WHAT’S BEING CLAIMED:
- A widow says that energy drinks, which her husband drank once daily, had caused his death.
- The husband had always been working out, doesn’t smoke nor drink, and was overall healthy, but he had a heart attack and went to a coma since.
- After the heart attack, doctors initially thought he had a history of diabetes because his sugar levels went extremely high, but eventually ruled out that he didn’t have diabetes at all.
Forty-nine-year-old Cassondra Reynolds from Rancho Santa Margarita, California claimed that energy drinks were the cause of her husband, John’s eventual death. Her husband had a habit of drinking one can of it once a day; in 2011, John had a heart attack and was left in a coma for weeks.
The heart attack was a shock to her because “John was healthy, he worked out every day, he had had a full physical examination the month prior and all his results came back fine.” She added that he didn’t even smoke nor drink.
Following the attack, John’s sugar levels went high. This made the doctors assumed he had a history of diabetes. But after ruling out that he didn’t, Reynolds was asked if John drank energy drinks.
Reynold told the UK paper, “Eventually, the doctor asked me if he drank energy drinks which I replied yes, but only once a day. He immediately explained that it only takes one energy drink to throw off the rhythm of your heart causing a heart arrhythmia.”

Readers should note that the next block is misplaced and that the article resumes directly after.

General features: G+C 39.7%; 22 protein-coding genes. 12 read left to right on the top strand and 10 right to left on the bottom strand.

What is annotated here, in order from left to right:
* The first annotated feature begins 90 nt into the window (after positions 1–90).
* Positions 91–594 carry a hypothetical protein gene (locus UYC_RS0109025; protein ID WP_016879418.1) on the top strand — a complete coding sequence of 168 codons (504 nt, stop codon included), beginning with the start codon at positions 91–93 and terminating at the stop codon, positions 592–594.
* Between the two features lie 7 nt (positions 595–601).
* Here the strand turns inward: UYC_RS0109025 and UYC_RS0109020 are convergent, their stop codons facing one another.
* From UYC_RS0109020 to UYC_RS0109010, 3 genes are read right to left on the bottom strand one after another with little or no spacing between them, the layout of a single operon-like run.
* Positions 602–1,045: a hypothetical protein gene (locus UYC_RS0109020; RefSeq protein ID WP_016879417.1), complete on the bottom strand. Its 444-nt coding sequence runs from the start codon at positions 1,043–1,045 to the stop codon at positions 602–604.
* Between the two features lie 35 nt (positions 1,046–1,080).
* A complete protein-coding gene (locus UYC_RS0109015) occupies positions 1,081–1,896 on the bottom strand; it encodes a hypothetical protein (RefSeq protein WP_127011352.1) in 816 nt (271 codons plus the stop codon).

In February 2011, two weeks after John had a cardiac arrest, Reynolds didn’t have a choice but to turn off John’s life support as doctors were not able to save him.
Cassondra and John had three sons aged 5, 6, and 8 years old during this time. Before letting John go, Reynolds took a final picture of him and their sons. She said, “Telling them that their dad had passed away was the second hardest thing I’ve ever had to do, the first being turning off his life support.”
Now, Reynolds started a group called Energy Drink & Pre-Workout Awareness to share her, and other people’s stories about energy drinks.
According to her, “The doctor told me that drinking energy drinks is like playing Russian roulette with your life, and that really stuck with me.”
Source: New York Post